It’s US Thanksgiving week and this has often been a great period for equities. Bespoke Investments created this great chart that shows the massive gains you would have earned by owning the S&P 500 only during the US Thanksgiving week over the past half a century:

But before you run out and strap on as big an S&P long position as your broker will let you buy, have a good look at the period from 1985 to 2001. During that time, US Thanksgiving week was simply a push. And although the 2008 Thanksgiving week was spectacular (rising from 750 to 890), the performance since then has actually been negative.

And to make matters even more dicey, have a look at this great chart of the S&P 500 from the Northman Trader:

The chart focuses on the run up into option expiry. Yet the action after option expiry is almost just as consistent. Almost every week after opex has been negative. Last Friday was option expiry, so it wouldn’t be surprising if we roll over from here.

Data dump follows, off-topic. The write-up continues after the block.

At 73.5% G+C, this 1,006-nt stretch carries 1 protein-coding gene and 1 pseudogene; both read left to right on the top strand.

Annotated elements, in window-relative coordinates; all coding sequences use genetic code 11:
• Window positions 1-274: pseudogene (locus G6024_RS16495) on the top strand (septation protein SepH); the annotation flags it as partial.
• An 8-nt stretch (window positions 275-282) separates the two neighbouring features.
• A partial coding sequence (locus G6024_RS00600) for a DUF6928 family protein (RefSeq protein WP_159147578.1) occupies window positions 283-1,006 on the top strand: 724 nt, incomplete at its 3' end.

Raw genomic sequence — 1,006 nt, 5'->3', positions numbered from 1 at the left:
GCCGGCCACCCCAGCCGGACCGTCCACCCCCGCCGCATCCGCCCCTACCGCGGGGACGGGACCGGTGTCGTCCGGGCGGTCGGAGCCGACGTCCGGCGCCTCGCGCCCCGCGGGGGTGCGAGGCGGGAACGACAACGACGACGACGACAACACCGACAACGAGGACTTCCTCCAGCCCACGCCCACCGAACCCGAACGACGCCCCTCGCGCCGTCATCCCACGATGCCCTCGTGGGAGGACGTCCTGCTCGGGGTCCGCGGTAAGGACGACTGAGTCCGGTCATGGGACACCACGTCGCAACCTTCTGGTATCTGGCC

Although US Thanksgiving week is typically up, I would not err on blindly following this signal. We are 65 handles off of lows, I don’t think it is time to chase…

If you want a risk on trade…

And if you wanted to take a punt on a “risk on” trade, I would have a look at going short US dollars. I know the Federal Reserve is about to raise interest rates. I know the US dollar is the strongest currency out there. I know about the cleanest shirt in the dirty laundry pile. I know this, but so does everyone else.

Have a look at the massive increase in US dollar speculative long positions on the CME over the past few weeks:

The US dollar has spiked to new highs, but consider the possibility we have hit a “fully baked in” point.

I still think the Federal Reserve will find a way to hike rates in December in the most dovish way possible. It wouldn’t surprise me at all if the US dollar figures this out first.

Over the past month the hedge funds have been caught flat footed by being short too much US equities and not long enough US dollars. I suspect this period of position covering has run its course. From here, I think the trends reverse as the hedgies will once again have zigged when they should have zagged.

Thanks for reading,

Kevin Muir

the MacroTourist